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IBM 729 Tape Unit History & Info

Collected by Ed Thelen

Table of Contents

Tom Gardner
I was poking around in tape history and picked up a few facts that you might want to add.

The first model was the 729 Model III announced as part of the 705 Model III circa September 1957 [Source: Datamation, Oct 1957] It was followed by the Model II and IV announced on December 30, 1958 as part of the 7090 announcement; they were then announced for the 1401 on October 5, 1959. [Source: IBM mainframe archives] As near as I can tell the III and the IV were the same machine except that the III had tube I/O levels while the IV had transistor I/O levels. The II also had a transistor I/O. [Source: The CE Manual listed in yr article]. This leads me to conclude the II and IV were later than the III since they were used on transistor based systems the first of which was the 609 shipped in Dec 1957 but didn’t use tape – the first IBM ones with tape might were the 7090 and the 1401 in 1959 which dates the 729 II and IV to 1959 (which is the date of the manual).

In other e-mails, Tom mentioned:
- Youtube video - IBM Tape History - Session 1: Tape Media Part 1
- CHM catalog entry IBM tape history - session 5: recovery of tapes damaged in Challenger disaster
     which links to - .pdf - near bottom of page
from Robert Garner
Tom, Paul,

Another interesting aspect of this IBM magnetic tape/peripheral history (per 1401 market planner Shel Jacob's oral history) is that - in the couple of years before the 1401 announcement in 1959 - IBM market planning did not anticipate/envision what happened: that tape-based 1401s resulted in an era-shifting transition from storing data on unit-record punched cards to storing data on much denser magnetic tape. (Perhaps since IBM was so ensconced in the profits of making and selling punched cards. The 650/700-series folks had foreseen such a transition, but those systems were too expensive for most of the business market.) As an example, the 1401Õs first customer, Time-Life, exemplarily converted its entire subscriber database of 40 million punched cards onto just several hundred magnetic tapes. Similarly, nor did IBM marketing anticipate that 1401s would come to dominate the European market because of the high demand there for their reliable tape drives.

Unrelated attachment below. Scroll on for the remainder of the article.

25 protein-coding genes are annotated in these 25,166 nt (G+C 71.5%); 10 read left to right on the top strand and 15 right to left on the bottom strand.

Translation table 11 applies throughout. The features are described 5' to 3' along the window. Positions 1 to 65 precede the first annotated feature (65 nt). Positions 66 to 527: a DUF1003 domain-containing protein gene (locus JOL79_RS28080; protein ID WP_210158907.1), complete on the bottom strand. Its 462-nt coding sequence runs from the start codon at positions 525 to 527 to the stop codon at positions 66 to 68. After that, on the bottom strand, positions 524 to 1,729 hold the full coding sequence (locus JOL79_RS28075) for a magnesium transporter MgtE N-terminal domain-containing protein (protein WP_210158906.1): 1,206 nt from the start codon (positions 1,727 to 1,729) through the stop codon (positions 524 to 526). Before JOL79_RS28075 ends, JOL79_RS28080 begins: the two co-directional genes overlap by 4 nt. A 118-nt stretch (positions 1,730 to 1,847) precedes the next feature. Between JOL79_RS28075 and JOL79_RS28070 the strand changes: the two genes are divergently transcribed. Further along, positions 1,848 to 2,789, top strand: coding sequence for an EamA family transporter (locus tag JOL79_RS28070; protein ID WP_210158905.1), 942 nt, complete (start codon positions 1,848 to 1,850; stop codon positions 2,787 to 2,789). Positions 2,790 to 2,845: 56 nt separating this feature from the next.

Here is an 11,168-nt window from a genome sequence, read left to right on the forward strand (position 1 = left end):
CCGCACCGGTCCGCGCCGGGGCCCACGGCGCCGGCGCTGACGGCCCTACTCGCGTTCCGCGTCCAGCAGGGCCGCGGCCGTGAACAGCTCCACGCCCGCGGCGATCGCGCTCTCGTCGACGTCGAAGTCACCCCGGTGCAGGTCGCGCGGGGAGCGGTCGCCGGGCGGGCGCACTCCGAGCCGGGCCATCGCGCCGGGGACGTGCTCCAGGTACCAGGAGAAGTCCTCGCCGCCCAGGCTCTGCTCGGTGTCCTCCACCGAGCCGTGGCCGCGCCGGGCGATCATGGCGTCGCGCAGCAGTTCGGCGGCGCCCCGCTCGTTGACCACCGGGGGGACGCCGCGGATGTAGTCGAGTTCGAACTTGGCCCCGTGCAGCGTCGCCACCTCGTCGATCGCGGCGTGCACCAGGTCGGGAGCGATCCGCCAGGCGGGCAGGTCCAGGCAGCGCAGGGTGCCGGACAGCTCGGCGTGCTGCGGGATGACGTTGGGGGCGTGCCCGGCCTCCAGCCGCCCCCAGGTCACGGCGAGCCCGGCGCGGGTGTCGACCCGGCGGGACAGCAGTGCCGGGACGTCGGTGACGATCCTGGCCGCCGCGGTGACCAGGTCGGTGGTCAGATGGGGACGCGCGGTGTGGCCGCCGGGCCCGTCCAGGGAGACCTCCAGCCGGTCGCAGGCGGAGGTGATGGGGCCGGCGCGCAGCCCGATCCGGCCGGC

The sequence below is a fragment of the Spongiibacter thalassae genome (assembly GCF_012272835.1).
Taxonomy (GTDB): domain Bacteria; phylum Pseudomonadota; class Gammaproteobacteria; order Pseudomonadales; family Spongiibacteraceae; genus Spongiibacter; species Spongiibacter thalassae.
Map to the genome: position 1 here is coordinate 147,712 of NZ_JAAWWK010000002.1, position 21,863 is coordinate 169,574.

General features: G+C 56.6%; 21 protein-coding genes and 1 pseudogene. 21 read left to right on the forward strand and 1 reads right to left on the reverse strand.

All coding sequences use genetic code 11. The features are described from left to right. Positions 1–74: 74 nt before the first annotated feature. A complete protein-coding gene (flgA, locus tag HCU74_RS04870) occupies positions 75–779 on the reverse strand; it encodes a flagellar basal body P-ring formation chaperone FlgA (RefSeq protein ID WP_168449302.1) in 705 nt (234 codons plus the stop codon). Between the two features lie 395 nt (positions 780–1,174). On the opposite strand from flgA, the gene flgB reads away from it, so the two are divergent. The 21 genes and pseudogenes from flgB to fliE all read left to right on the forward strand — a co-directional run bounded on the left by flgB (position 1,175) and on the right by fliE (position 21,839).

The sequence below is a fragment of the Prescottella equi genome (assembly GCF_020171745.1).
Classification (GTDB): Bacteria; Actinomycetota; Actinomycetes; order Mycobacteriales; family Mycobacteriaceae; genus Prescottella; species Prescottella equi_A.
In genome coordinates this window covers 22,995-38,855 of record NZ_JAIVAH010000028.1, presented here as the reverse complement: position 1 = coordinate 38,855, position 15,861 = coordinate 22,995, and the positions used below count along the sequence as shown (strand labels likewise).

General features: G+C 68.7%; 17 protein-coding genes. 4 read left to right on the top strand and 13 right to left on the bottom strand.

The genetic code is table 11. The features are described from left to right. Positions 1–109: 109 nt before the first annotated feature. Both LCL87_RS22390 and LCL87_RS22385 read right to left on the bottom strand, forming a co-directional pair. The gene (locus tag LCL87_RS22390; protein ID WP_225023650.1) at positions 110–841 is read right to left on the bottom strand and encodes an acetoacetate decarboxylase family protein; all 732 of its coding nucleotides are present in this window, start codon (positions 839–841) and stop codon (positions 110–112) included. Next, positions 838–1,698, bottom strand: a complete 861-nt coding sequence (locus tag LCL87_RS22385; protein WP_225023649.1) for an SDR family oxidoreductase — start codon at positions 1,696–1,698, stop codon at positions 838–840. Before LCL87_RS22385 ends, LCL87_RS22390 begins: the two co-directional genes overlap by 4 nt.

Per Chuck Branscomb's oral histories, because his boss, Bob Evans, ostensively wanted 1401s to be used as I/O spoolers for 7000-series systems, the 1401 design team, at the last possible moment, transplanted a 7040-based 729 tape controller into the 1401 (using different voltage logic levels and placed in the expected-to-be-optional 2 cubes on the right side.) Nevertheless, entirely unanticipated, over half of all 1401 installs became full-sized, four-cube, highly featured, tape-based systems. Since by 1965 half of all 28,000+ computers worldwide were 1400s, that market penetration represented a much larger business success that if 1401s had only been 7000-series I/O spoolers. The wide spread adoption of tape-based 1401s was entirely missed by IBM market planning.

In this Oct, 1961 IBM internal Poughkeepsie memo to Palmer (attached), Buchholz begins by noting that "Although the 1401 was originally conceived as a senior card accounting system, a major fraction of the 1401 sales are for tape data processing systems" and goes on to reflect on how an updated tape-based 702 may have achieved the same market success as the tape-based 1401 systems: "In retrospect therefore, it would seem that a 702 redesigned in 1401 technology would have been no more expensive than the 1401 and functionally equivalent." Of course, the challenge for IBM was that Poughkeepsie wasn't pursuing the low-end, unit-record-equipment-based business marketplace (and perhaps couldn't see that small businesses were pining for the space-saving advantages of magnetic-tape storage?)

pictures not included

Take care,

- Robert

p.s. A table of the "world's most popular processors", by year and approx. installed base, would be an informative addition to a computer history book? (Ditto for disk drives?)

I suppose it might be along the lines of:
IBM 650 - 1,000+
IBM 1400 family - 14,000+
IBM S/360 family - 50,000+ ?
DEC PDP-8 - 50,000+ ?
Intel 808x family (IBM PC) - 5,000,000?
MOS Tech 6500 family (Commodore) - 17,000,000 ?
? - ?
MIPS - ?